One of the questions I often get from new graduate students, particularly adult learners, is how to balance school with the needs of other obligations such as work and family. I started my master’s program directly out of undergrad. While I was working when I began my doctorate, my only obligations were my job and my weekend golf games with my buddies. I did not have the demands of a spouse and children during my graduate school experience. Now that I have both of those I know how difficult it can be to find balance. I'd like to share some tips for what seem to be the best practices of those who can effectively execute this amazing balancing act.
The first thing you have to do is recognize that life does not slow down just because you are in grad school. If anything, it accelerates. Depending on the program you are in and number of classes you are taking, a graduate program can easily take 10+ hours a week of your time between reading, writing, class attendance, and group projects. These activities usually fall into what had previously been your down time before you started back to school. You have to mentally prepare yourself for this fact so as to not be shocked and overwhelmed when you realize just how busy you have become.
Schedule specific times in your week for nothing but study and stick to it. It is very easy to let study time slip away and if you don't schedule it in, it is very likely to be forgotten about. The best option is to schedule these times while the rest of the people in your house are asleep. Some successful learners I know only study early in the morning before everyone wakes up. Others will only study late at night after everyone goes to bed. Which one works for you will depend on your own unique situation, but doing so has a huge impact on the quality of your work because this allows you to knock out what needs to be done without ongoing interruptions, which can kill the process.
At the start of each class, go through all the assignments, and put the due dates in your calendar. Then go back and set reminders for when you plan to start the work, as well as when you plan to hit major milestones such as finishing up some large section and when you plan to proofread it. Trying to do things for graduate school at the last minute rarely works. The depth of discussion and quality of writing required means you have to be ready to go through something several times before you are done. As such, plan ahead.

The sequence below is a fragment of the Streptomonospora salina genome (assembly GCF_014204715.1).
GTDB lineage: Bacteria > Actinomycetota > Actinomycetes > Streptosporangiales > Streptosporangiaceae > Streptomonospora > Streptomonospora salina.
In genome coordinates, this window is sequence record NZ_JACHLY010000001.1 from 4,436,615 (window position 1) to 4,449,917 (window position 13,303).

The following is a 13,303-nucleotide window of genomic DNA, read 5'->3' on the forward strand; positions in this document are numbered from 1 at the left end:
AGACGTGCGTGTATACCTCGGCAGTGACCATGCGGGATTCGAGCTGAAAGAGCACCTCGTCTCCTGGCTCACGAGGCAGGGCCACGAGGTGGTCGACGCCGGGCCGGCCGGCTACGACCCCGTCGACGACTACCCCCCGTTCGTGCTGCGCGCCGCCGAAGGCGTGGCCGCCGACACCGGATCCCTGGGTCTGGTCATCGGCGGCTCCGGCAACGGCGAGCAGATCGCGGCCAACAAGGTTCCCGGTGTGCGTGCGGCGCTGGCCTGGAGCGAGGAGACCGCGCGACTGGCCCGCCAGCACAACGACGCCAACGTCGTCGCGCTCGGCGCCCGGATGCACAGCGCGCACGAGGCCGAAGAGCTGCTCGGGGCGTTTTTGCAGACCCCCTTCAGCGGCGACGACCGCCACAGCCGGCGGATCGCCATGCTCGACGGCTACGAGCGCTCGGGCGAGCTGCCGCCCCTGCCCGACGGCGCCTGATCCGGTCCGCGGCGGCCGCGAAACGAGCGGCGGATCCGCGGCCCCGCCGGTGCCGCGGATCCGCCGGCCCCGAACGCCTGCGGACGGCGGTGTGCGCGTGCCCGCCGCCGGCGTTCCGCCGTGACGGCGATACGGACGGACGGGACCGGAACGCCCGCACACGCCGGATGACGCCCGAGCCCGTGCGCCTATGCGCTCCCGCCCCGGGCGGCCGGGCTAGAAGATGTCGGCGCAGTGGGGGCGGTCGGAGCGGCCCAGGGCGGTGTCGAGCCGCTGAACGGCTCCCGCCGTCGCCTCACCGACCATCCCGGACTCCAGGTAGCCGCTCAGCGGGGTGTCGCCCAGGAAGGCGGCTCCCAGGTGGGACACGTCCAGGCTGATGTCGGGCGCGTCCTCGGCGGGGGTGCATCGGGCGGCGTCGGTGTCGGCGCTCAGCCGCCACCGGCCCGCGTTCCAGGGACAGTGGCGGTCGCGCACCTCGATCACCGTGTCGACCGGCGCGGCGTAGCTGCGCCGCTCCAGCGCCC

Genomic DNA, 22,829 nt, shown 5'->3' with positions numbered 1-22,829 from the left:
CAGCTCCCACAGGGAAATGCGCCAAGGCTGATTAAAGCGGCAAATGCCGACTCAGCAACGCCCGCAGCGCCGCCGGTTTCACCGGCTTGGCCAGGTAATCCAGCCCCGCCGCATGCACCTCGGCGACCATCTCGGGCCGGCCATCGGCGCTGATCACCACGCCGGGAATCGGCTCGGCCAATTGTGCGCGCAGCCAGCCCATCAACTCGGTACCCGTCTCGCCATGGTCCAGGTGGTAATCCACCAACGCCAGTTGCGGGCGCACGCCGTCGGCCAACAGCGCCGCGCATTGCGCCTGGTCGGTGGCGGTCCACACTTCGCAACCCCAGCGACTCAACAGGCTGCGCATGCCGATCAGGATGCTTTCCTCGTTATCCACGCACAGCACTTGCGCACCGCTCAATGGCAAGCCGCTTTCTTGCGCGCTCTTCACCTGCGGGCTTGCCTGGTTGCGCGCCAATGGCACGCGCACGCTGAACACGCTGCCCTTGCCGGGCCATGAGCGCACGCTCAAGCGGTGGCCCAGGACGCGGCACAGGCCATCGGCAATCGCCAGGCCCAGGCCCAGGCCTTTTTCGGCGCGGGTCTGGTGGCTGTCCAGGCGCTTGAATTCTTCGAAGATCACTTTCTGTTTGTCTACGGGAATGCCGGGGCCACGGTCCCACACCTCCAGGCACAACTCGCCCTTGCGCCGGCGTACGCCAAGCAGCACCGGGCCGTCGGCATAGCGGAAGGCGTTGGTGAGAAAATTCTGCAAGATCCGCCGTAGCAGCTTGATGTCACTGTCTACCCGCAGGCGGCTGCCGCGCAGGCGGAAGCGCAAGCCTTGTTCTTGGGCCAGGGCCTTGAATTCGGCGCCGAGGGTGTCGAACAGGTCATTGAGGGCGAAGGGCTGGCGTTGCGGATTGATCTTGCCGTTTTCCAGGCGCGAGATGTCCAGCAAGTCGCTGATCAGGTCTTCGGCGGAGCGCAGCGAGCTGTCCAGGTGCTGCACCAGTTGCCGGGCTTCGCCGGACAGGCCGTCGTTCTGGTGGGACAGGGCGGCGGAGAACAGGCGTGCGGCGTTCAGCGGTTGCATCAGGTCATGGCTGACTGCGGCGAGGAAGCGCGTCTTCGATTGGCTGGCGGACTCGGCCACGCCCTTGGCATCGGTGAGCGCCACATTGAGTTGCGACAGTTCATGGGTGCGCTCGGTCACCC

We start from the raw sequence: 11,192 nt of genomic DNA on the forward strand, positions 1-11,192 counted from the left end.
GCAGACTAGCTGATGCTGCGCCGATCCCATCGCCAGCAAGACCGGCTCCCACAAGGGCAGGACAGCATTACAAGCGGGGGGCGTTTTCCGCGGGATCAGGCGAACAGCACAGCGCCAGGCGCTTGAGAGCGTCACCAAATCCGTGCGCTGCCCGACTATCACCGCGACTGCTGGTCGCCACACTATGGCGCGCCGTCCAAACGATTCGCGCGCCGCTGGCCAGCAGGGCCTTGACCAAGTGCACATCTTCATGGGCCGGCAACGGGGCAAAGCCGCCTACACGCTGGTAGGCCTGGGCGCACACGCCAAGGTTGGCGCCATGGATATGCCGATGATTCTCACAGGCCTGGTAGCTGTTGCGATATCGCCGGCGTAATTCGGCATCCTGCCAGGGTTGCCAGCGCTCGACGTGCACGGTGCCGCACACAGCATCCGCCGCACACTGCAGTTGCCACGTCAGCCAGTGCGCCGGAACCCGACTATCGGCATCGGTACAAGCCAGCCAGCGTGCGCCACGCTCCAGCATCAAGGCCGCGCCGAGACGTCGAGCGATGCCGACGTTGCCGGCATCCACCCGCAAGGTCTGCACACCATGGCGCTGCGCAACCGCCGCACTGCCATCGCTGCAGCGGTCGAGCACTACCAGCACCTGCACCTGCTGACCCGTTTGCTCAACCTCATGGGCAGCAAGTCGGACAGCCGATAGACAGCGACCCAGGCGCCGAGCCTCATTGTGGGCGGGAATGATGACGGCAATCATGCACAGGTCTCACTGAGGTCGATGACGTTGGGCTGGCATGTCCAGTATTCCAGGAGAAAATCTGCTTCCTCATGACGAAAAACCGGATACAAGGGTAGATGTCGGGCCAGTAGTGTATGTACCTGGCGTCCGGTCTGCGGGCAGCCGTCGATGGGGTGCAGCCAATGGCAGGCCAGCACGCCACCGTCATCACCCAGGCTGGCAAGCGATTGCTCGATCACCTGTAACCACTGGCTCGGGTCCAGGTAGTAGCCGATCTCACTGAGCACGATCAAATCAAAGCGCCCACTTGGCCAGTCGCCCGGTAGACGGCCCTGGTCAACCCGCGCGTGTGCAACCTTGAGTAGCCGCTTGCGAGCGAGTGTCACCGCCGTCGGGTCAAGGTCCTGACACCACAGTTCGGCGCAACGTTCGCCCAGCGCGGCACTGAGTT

If at all possible, have a set place to study and don't use it for anything else. I know a lot of people who study at the kitchen table. While this works for a few people, most successful people I've known over the years have said they have a specific spot in their home where they do their school work and everyone else in the house knows to leave that spot alone. This tends to put you into a school mindset that allows you to concentrate more effectively.
Finally, no matter how tired and frustrated you become, keep reminding yourself that there is an end point to this process. And always keep the reason you chose to return to school in the back of your mind. This is your goal – don’t let anything get in your way of achieving it. Many people let time slip away while in grad school by thinking about how hard it is and not being able to see the light at the end of the tunnel. This added stress only distracts you from your goal and takes time away from completing your degree. When you are finished, you'll have that down time back. Keep reminding yourself that the more you focus, the better you'll do and the sooner you'll graduate.
For more time management tips or to learn more about Benedictine’s online MBA call us at (866) 295-3104 to speak with a Program Manager.
About the Author
Jimmy Brown, Ph.D. is a senior level management consultant with eighteen years of experience leading efforts to develop and implement practical strategies for business performance improvement. Dr. Brown has held senior level consulting positions at leading firms such as Booz-Allen & Hamilton, Accenture and Hewlett-Packard.
He can be reached at www.jimmybrownphd.com or via Twitter @jimmybrownphd